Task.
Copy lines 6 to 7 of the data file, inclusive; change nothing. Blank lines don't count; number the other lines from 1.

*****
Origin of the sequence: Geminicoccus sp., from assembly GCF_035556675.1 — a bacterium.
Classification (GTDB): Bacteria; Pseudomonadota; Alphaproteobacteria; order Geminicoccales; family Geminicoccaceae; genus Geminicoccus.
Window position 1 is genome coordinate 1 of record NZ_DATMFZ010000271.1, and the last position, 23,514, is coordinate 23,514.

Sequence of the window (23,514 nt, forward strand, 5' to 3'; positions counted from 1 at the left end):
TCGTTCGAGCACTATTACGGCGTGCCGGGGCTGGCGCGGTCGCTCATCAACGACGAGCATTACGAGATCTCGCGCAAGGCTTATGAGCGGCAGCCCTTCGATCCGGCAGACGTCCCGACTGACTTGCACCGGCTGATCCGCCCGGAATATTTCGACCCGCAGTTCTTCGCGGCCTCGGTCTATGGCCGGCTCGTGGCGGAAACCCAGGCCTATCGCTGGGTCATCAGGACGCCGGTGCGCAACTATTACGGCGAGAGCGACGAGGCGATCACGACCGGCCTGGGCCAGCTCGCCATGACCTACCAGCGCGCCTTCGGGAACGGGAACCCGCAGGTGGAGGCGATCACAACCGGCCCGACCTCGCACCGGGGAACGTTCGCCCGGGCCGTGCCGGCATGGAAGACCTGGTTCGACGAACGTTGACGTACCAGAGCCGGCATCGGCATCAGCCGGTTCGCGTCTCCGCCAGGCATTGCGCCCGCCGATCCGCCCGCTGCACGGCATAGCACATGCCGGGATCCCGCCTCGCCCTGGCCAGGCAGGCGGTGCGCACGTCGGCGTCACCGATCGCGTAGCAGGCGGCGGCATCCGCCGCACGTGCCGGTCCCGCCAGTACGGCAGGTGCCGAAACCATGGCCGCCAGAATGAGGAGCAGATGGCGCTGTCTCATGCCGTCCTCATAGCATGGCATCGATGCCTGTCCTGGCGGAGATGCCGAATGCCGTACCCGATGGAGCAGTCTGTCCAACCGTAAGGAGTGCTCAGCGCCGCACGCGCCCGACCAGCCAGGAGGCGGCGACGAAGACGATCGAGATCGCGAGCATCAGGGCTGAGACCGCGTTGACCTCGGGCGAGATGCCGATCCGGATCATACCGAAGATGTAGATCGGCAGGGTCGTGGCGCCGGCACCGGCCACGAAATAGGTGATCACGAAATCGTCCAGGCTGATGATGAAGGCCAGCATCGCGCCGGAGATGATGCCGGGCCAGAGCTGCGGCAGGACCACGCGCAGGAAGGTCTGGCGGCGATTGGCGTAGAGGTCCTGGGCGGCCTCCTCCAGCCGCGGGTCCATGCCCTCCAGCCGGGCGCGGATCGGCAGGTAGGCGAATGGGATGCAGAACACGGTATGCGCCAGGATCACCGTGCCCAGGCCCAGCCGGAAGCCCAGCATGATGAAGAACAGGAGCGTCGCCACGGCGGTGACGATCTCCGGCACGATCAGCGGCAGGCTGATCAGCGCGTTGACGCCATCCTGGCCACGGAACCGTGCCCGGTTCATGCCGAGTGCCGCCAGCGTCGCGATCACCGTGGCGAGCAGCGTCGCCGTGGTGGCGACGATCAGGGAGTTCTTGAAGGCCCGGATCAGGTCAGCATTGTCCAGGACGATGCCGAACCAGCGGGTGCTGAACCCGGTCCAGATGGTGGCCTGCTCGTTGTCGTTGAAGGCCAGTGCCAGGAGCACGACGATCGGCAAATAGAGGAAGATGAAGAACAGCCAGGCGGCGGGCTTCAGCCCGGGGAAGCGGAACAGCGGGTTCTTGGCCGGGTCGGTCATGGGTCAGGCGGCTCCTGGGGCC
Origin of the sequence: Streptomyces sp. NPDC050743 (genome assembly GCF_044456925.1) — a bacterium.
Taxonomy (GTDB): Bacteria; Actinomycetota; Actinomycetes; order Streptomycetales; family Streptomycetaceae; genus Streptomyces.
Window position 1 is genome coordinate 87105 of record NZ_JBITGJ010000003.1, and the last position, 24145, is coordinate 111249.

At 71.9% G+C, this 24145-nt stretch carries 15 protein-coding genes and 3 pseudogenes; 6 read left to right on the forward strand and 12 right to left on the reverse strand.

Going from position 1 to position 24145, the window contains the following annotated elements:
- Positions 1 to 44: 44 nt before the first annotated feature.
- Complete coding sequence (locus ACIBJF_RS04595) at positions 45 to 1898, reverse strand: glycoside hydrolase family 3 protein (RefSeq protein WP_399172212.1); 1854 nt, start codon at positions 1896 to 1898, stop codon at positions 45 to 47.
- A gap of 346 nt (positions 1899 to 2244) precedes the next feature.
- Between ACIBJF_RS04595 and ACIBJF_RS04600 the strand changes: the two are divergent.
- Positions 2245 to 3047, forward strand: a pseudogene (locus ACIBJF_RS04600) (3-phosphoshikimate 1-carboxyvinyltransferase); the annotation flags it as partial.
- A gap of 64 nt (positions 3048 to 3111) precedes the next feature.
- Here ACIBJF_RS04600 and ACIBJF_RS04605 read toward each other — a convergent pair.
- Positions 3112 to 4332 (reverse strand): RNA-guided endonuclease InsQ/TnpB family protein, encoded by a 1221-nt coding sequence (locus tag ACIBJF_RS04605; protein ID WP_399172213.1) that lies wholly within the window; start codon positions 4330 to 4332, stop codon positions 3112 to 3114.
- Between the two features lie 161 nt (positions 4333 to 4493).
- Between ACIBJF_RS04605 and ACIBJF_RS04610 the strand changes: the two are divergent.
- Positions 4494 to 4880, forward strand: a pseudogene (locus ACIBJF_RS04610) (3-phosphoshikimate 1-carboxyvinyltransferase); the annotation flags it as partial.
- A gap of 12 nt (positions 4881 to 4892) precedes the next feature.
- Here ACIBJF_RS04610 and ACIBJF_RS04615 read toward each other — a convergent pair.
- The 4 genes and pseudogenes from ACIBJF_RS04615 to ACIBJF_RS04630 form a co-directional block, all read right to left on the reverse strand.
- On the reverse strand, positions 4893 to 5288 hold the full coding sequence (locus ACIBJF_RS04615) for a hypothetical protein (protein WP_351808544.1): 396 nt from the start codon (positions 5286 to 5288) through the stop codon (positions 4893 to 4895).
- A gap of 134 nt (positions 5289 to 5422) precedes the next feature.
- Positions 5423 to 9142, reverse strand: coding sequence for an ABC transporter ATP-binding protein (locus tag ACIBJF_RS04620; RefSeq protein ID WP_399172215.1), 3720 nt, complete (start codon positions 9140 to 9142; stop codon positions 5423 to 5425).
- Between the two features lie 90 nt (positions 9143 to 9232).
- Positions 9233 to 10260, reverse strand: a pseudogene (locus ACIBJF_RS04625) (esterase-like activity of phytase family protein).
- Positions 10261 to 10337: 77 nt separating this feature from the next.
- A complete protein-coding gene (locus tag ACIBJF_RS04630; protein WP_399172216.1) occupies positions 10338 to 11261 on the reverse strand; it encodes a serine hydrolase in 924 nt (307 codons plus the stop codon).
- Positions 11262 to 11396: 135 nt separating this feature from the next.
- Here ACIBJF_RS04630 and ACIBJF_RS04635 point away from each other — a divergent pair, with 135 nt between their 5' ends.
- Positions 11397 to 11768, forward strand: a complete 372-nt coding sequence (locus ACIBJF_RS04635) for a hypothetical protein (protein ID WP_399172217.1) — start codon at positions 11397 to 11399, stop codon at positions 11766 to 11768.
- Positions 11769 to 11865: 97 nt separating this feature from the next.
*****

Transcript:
Origin of the sequence: Streptomyces sp. NPDC050743 (genome assembly GCF_044456925.1) — a bacterium.
Taxonomy (GTDB): Bacteria; Actinomycetota; Actinomycetes; order Streptomycetales; family Streptomycetaceae; genus Streptomyces.